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In Tanzania, the Many Costs of Pay-for-performance Leave Open to Debate whether the Strategy is Cost-effective.

Borghi, J., Little, R., Binyaruka, P., Patouillard, E. and Kuwawenaruwa, A. (2015) In Tanzania, the Many Costs of Pay-for-performance Leave Open to Debate whether the Strategy is Cost-effective. Health affairs (Project Hope), 34 (3). pp. 406-14. ISSN 1544-5208

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Abstract

Pay-for-performance programs in health care are widespread in low- and middle-income countries. However, there are no studies of these programs' costs or cost-effectiveness. We conducted a cost-effectiveness analysis of a pay-for-performance pilot program in Tanzania and modeled costs of its national expansion. We reviewed project accounts and reports, interviewed key stakeholders, and derived outcomes from a controlled before-and-after study. In 2012 US dollars, the financial cost of the pay-for-performance pilot was $1.2 million, and the economic cost was $2.3 million. The incremental cost per additional facility-based birth ranged from $540 to $907 in the pilot and from $94 to $261 for a national program. In a low-income setting, the costs of managing the program and generating and verifying performance data were substantial. Pay-for-performance programs can stimulate the generation and use of health information by health workers and managers for strategic planning purposes, but the time involved could divert attention from service delivery. Pay-for-performance programs may become more cost-effective when integrated into routine systems over time.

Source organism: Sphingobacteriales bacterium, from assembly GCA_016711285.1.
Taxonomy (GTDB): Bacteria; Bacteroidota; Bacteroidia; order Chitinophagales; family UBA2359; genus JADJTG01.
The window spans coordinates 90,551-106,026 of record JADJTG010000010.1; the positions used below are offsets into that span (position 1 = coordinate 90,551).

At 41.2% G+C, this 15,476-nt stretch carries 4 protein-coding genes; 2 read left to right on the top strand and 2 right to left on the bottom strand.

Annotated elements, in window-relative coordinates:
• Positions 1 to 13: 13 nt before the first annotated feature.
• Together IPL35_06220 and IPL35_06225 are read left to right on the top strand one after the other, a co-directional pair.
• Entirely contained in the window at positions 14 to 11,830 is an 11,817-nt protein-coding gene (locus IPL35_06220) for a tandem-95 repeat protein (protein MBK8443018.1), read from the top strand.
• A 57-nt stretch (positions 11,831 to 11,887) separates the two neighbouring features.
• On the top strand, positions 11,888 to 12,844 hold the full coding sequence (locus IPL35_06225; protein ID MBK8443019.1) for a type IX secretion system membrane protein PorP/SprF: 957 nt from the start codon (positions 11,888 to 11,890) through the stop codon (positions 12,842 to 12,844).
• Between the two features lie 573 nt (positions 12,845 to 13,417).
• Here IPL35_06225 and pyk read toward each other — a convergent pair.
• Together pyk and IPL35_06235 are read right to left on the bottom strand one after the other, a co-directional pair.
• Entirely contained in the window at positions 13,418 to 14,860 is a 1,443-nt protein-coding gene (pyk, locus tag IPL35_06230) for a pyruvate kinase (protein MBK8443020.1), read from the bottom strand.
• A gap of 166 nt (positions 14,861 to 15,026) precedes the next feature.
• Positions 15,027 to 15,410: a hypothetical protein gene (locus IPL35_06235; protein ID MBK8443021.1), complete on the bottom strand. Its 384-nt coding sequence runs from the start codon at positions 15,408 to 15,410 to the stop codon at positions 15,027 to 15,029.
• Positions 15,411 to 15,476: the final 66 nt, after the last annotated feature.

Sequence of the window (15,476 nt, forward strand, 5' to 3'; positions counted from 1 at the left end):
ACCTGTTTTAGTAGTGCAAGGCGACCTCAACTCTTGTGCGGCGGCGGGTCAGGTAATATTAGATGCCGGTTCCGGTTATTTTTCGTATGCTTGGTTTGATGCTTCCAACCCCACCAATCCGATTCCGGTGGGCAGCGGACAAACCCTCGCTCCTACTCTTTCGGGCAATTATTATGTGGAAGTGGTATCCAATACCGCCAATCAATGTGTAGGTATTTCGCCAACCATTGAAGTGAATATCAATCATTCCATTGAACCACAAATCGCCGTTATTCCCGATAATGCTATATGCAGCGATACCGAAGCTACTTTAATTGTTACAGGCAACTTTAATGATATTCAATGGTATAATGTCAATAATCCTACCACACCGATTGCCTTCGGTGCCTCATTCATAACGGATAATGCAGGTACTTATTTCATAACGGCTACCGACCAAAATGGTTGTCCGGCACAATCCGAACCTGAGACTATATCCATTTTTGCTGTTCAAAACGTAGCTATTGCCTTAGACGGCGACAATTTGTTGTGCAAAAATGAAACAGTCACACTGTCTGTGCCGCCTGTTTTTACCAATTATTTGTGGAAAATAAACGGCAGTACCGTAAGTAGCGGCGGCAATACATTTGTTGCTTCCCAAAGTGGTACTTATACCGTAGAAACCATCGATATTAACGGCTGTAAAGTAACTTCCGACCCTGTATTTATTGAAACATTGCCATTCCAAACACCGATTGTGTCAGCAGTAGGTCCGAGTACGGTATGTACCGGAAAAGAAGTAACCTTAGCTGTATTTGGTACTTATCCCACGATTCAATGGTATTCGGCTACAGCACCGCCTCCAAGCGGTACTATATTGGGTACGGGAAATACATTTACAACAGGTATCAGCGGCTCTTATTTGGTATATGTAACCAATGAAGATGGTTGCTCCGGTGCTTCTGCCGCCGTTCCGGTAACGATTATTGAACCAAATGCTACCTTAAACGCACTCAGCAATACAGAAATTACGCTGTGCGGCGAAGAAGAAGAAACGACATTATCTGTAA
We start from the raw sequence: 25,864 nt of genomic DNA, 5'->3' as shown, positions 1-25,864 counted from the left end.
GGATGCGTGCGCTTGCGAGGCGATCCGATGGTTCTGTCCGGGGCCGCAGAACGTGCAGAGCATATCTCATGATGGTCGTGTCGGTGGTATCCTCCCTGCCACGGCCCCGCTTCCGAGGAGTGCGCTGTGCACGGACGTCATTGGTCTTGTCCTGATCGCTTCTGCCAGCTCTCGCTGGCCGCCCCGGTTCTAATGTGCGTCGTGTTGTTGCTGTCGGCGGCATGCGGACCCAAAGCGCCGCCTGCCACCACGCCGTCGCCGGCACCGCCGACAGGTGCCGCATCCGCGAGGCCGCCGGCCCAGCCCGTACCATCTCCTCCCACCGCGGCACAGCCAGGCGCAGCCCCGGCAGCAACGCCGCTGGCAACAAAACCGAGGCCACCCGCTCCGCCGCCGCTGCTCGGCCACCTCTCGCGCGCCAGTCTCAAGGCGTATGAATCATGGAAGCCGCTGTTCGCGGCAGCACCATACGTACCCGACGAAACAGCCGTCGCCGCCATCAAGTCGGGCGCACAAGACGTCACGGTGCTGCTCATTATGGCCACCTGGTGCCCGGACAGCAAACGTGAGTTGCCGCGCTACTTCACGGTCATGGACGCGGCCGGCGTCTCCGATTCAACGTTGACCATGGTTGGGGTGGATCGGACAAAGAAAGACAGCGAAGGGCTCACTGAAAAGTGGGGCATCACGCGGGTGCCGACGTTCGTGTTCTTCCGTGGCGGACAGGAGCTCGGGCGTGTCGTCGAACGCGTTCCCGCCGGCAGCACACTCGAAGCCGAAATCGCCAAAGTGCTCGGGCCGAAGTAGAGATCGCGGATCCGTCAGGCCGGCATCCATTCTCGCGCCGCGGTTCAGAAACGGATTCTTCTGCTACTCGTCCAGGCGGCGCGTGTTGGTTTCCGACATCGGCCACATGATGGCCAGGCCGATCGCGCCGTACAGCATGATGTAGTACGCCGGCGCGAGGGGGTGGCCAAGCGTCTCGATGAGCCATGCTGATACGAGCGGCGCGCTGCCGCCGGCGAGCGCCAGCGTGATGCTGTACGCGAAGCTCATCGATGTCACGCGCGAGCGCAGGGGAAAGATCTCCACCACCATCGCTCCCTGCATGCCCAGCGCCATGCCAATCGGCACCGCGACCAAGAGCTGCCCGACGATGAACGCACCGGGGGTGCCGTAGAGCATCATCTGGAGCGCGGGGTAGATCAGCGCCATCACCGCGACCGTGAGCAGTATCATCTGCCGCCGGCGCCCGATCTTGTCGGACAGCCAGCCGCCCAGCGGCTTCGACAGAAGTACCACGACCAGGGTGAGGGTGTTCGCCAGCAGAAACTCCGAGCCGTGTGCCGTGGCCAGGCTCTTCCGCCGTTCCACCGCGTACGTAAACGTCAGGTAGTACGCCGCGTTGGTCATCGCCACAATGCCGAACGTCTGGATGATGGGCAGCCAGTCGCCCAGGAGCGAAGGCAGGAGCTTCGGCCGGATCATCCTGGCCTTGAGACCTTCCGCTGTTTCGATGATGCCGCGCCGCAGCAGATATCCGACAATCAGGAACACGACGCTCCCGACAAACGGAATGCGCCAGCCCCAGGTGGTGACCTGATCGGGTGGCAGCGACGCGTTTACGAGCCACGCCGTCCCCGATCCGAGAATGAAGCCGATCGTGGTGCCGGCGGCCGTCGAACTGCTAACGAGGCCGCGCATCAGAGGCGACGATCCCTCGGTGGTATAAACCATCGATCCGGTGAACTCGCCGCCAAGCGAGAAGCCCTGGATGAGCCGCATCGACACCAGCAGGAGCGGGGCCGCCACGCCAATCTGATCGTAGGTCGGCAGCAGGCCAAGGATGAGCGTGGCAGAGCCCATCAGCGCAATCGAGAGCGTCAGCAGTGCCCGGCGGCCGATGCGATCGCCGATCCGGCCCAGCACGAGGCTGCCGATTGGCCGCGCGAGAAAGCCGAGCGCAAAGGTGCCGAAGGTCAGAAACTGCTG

Item Type: Article
Keywords: Cost of Health Care, Financing Health Care, Health Economics, Health Reform, Developing World, International/global health studies
Subjects: Health Systems > Health financing & economics
Divisions: Ifakara Health Institute > Health Systems
Depositing User: Mr Joseph Madata
Date Deposited: 11 Mar 2015 07:21
Last Modified: 11 Mar 2015 07:21
URI: http://ihi.eprints.org/id/eprint/3165

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